The Preacher is saying: “Draw near to the second mountain.”
            What I understand him to tell these people is this, “Whenever you get together, you are entering into the very realm of God.”

What happens when the church gets together for worship?
                        First of all, We meet God.
            As we read, at Mount Sinai, when God's people were standing at the base of the mountain, they could hear the thunder. They could feel the mountain shake. They could see the lightening.
            I will readily admit that in our assemblies today there are no flashes of lightning; no thunder is being heard, they are no bells and no whistles. But this Preacher says, “It is never more real than now. You are in the presence of God.”
            The first was marked by fear;
              the second by celebration and worship.

21 The sight was so terrifying that Moses said, “I am trembling with fear.”
 22 But you have come to Mount Zion, to the heavenly Jerusalem, the city of the living God. You have come to thousands upon thousands of angels in joyful assembly, NIV 1984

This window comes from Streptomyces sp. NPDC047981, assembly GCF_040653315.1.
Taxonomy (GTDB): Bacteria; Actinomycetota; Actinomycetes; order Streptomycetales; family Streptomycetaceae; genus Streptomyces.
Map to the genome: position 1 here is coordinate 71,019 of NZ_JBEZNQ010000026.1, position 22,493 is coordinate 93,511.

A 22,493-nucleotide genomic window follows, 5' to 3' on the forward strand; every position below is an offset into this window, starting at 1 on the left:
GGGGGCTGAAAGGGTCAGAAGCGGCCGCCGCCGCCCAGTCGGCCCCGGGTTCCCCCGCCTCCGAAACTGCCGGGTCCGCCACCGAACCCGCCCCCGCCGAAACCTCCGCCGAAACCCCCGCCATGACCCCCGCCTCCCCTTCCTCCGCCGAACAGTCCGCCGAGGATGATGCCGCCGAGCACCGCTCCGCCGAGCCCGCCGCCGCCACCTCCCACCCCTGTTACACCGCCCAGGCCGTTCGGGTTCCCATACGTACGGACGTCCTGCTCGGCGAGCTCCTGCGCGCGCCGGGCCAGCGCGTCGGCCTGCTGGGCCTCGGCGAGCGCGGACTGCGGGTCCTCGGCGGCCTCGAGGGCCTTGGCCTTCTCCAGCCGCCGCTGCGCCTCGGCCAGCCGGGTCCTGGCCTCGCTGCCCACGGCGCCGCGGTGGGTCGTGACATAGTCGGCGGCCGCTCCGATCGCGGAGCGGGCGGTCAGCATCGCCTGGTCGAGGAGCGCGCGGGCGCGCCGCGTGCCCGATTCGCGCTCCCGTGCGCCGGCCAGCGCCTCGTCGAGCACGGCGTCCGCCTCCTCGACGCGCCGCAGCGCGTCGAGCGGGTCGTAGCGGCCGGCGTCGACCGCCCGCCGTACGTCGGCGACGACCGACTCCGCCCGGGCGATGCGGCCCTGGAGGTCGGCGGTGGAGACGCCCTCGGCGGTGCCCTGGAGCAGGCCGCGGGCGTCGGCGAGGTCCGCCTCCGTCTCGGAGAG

Do you see a contrast between 21-22?
            Remember, he is telling them why they should be looking forward and focused and excited about being in the presence of God. This was a big deal.
            I remember when my mother took me down to the TV station, Channel 3, in Shreveport, and I was hoping to get to meet Bozo the clown. I was so excited, I was going to a real-life television station. I just knew I was going to see, meet, and spend time with Bozo the clown.
            Alas, it was on a Saturday. Hardly anyone was at the station. Bozo the clown was nowhere to be found. I took it rather hard. Looking back, I'm sure a lot of people were wondering why a junior in high school was so upset that he did not get to me Bozo the clown.
            Okay, maybe my dating on the story is off a decade or so, but here is my point: during that time in my life, I was more excited about getting to be in the presence of Bozo the clown, then I was about being in the presence of God.
            You might be thinking, “How frivolous!” And you would be right. I hope I have outgrown that. I know there a lot of people who have not. They are a lot more excited about going into the presence of the frivolous, than they are about going into the presence of God.
            If you have been with us throughout this series, you have noticed that there are passages that alternate between the reverence of God and the confidence to go into the presence of God. For example, 21 The sight was so terrifying that Moses said, “I am trembling with fear.”